Every character, story, painting, encounter, any art form which requires expression; has an underlying backstory to it, an essence of the creator.
No matter how much the artist attempts to conceal it, to not let be the definition of their work, it’s nearly impossible to prevent a part of our inner self leaking into the work we do create; forming individuality and uniqueness.
A war-hero writing about the atrocities of battle, or a musician singing a song about losing a loved one; fiction or not — they all inherit a meticulously guided perception of the creator’s vision projected to an audience, from the outside looking in.
Take characters, such as Andy Kaufman, a personality so complex that even the closest of confidants are unable to decipher what drove the comedian to form outlandish characters upon a character of its own.
Nobody really knows who the real Andy Kaufman was, but the characters he exhibited to the outside world were emotional leakage; an insight into the feeling of loneliness and alienation.
Take the foreign man for example, an innocent, child-like character who spoke broken english; appearing insecure, playing along to an audience pretending not knowing, as though they’re laughing at him and not with him.
Exposing the insecurities, the ugliness, the we all conceal from the outside world; the foreign man character forces the audience to laugh at a seemingly unaware portrayal of an entertainer who is willing to do whatever it would to please the audience, as they laugh at his expense.
The iconic character of the Tramp developed by Charlie Chaplin, and the memorable ‘walk’ of the character; for which many would associate as one of the major characters traits, not realising the tramp was forced to walk in such a way as the soles of his shoes were worn down.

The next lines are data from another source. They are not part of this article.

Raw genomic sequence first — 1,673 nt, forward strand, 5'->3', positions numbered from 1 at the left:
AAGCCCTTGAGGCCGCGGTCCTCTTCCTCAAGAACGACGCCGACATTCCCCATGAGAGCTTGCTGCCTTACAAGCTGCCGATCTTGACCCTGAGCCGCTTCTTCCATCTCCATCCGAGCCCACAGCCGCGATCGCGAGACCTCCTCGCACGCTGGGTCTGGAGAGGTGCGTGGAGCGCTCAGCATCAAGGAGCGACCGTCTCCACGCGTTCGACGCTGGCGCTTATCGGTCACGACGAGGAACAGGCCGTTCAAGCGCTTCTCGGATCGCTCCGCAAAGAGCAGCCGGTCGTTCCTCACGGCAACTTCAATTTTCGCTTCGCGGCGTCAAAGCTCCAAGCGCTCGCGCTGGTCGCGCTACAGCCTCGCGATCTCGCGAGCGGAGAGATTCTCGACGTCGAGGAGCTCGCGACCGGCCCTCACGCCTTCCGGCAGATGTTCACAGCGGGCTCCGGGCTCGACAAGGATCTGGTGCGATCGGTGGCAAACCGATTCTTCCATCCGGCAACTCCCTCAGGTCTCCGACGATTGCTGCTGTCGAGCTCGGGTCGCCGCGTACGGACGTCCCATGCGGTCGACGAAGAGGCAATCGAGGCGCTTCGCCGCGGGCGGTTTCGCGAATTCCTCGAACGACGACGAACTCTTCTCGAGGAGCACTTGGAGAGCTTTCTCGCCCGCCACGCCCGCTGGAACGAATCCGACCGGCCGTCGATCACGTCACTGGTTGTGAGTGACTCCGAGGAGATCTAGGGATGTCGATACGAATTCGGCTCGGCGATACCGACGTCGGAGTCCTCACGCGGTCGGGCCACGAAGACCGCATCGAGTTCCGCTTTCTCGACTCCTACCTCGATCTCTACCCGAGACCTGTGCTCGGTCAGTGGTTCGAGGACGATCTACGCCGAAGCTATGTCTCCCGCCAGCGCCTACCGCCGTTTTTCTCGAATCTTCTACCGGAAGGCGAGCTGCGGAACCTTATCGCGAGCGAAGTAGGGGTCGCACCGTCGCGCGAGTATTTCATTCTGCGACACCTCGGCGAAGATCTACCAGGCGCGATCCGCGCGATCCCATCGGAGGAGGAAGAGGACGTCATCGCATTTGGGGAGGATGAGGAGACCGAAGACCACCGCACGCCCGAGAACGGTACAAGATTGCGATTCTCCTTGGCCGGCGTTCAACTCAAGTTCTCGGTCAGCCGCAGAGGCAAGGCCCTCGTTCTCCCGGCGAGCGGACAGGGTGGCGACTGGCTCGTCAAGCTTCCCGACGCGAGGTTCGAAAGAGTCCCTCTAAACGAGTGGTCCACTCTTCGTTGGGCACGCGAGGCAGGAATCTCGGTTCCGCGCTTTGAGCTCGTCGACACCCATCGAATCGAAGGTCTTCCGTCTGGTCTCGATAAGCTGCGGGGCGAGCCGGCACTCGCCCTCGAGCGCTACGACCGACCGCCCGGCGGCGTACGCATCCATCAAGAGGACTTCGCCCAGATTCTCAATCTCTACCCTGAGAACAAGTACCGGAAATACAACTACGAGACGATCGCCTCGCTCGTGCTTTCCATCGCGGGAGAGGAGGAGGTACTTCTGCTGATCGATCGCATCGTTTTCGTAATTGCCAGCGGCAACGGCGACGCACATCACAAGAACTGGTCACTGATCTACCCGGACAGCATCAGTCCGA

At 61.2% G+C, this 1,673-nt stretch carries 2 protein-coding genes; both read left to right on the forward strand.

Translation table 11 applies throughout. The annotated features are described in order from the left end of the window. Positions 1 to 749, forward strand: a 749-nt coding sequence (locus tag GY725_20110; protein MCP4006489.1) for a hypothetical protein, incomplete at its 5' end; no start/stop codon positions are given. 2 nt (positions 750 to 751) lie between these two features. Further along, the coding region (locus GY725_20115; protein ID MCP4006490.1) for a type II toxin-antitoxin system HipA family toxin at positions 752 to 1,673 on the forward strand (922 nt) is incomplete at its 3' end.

An inner-reflection, emotional leakage, of Chaplin’s own upbringing of coming from poverty and a life filled with struggles; he channeled his personal inherent feelings of loneliness into a charismatic character — one which would become a source of inspiration, fuel for his survival.
Similar to Andy Kaufman’s portrayal of the foreign man, the tramp is a reflection of an inherent emotion exhibited by the artist as a means of exhibiting a deeper rooted memory and experience of their inner-selves.
These creations by an artist, though concealed from the outside world, are a masked reflection of reaching deep within to develop a defence mechanism to create a sense of genuine devotion; one that requires sheer dedication and discipline.
To never let the mask slip, maintaining the appearance at all times.
There is a nod to the level of devotion it takes to be an artist, in Christopher Nolan’s masterpiece “The Prestige”.
“Hiding in plain sight”, is the greatest trick of all — the true masters who found these skills to be inherent within their creations, understanding the devotion it takes to truly stay true to the ethical code; the sacrifice to be made to produce something truly worthy of value. As is explored throughout the film in multiple layers, leaving behind breadcrumbs of truth — only to be revealed, the greatest trick of all is being pulled right in front of the audience all along.
It’s moments in which an artist, truly vulnerable, can master their inherent experiences to fold them into layers concealing the truth behind it all to form a presentation for the audience they exhibit to.
Taking it to levels, people rarely dare to — yet the artist is able to do so by developing a mask, an alter-ego, a stigma, around their work; to reveal a further meaning through social interpretation.
The example of a Banksy painting being auctioned for over a Million Pounds, only to have it shred before the very eyes of the audience; the artist is continuing to put on a show.
Only to realise, the painting would now probably be worth more to the buyer with the stunt attached to it.
Driving the value of the art, further, even though it’s shredded to bits.
Revealing the sense of how society perceived the exhibited artwork, whilst the creator inhibits the qualities of their inner-self in a portrayal of complete lack of regard for the monetary value of it; revealing the social facade through experimentation — the sheer materialistic and pretentious nature of the exhibitionists.
A polarising view of once before when Banksy sold his artwork on the side of a street, to unsuspecting buyers who were in-fact purchasing “Genuine” pieces of Banksy’s work for 60$ each.
Revealing, that art in fact should be valuable regardless of the brand attached to it — but rather the feeling it invokes within the audience it’s exhibited to, is the greatest reward of all.